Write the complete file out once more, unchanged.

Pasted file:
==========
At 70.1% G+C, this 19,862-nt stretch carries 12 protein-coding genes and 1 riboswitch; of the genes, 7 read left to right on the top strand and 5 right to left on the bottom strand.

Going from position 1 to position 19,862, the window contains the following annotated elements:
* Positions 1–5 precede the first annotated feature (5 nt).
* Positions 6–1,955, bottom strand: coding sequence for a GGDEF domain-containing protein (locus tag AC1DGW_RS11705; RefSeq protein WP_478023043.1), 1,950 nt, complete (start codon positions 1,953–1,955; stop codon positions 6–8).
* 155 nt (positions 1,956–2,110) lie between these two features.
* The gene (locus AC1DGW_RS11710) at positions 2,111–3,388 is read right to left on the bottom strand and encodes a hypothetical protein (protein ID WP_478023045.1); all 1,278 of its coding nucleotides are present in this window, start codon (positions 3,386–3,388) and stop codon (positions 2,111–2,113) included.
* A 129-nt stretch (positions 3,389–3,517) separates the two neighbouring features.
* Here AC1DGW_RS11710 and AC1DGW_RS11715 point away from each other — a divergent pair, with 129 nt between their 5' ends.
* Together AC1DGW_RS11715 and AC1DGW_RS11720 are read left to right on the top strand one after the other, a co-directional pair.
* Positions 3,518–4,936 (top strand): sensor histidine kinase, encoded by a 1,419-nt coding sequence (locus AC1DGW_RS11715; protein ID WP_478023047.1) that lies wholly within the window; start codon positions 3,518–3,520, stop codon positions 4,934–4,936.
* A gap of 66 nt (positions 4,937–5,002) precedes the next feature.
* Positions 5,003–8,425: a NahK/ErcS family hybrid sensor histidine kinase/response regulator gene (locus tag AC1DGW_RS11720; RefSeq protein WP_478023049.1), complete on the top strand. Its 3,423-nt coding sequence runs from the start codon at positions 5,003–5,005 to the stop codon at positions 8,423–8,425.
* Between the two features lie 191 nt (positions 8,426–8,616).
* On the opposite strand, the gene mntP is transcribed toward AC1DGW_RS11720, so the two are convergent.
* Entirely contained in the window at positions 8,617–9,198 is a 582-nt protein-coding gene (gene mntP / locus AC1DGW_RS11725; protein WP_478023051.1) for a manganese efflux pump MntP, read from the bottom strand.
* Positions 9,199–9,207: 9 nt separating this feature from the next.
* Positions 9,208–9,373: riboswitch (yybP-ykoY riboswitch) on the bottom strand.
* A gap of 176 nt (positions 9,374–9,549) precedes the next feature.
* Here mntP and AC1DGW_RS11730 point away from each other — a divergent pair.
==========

At 70.1% G+C, this 19,862-nt stretch carries 12 protein-coding genes and 1 riboswitch; of the genes, 7 read left to right on the top strand and 5 right to left on the bottom strand.

Going from position 1 to position 19,862, the window contains the following annotated elements:
* Positions 1–5 precede the first annotated feature (5 nt).
* Positions 6–1,955, bottom strand: coding sequence for a GGDEF domain-containing protein (locus tag AC1DGW_RS11705; RefSeq protein WP_478023043.1), 1,950 nt, complete (start codon positions 1,953–1,955; stop codon positions 6–8).
* 155 nt (positions 1,956–2,110) lie between these two features.
* The gene (locus AC1DGW_RS11710) at positions 2,111–3,388 is read right to left on the bottom strand and encodes a hypothetical protein (protein ID WP_478023045.1); all 1,278 of its coding nucleotides are present in this window, start codon (positions 3,386–3,388) and stop codon (positions 2,111–2,113) included.
* A 129-nt stretch (positions 3,389–3,517) separates the two neighbouring features.
* Here AC1DGW_RS11710 and AC1DGW_RS11715 point away from each other — a divergent pair, with 129 nt between their 5' ends.
* Together AC1DGW_RS11715 and AC1DGW_RS11720 are read left to right on the top strand one after the other, a co-directional pair.
* Positions 3,518–4,936 (top strand): sensor histidine kinase, encoded by a 1,419-nt coding sequence (locus AC1DGW_RS11715; protein ID WP_478023047.1) that lies wholly within the window; start codon positions 3,518–3,520, stop codon positions 4,934–4,936.
* A gap of 66 nt (positions 4,937–5,002) precedes the next feature.
* Positions 5,003–8,425: a NahK/ErcS family hybrid sensor histidine kinase/response regulator gene (locus tag AC1DGW_RS11720; RefSeq protein WP_478023049.1), complete on the top strand. Its 3,423-nt coding sequence runs from the start codon at positions 5,003–5,005 to the stop codon at positions 8,423–8,425.
* Between the two features lie 191 nt (positions 8,426–8,616).
* On the opposite strand, the gene mntP is transcribed toward AC1DGW_RS11720, so the two are convergent.
* Entirely contained in the window at positions 8,617–9,198 is a 582-nt protein-coding gene (gene mntP / locus AC1DGW_RS11725; protein WP_478023051.1) for a manganese efflux pump MntP, read from the bottom strand.
* Positions 9,199–9,207: 9 nt separating this feature from the next.
* Positions 9,208–9,373: riboswitch (yybP-ykoY riboswitch) on the bottom strand.
* A gap of 176 nt (positions 9,374–9,549) precedes the next feature.
* Here mntP and AC1DGW_RS11730 point away from each other — a divergent pair.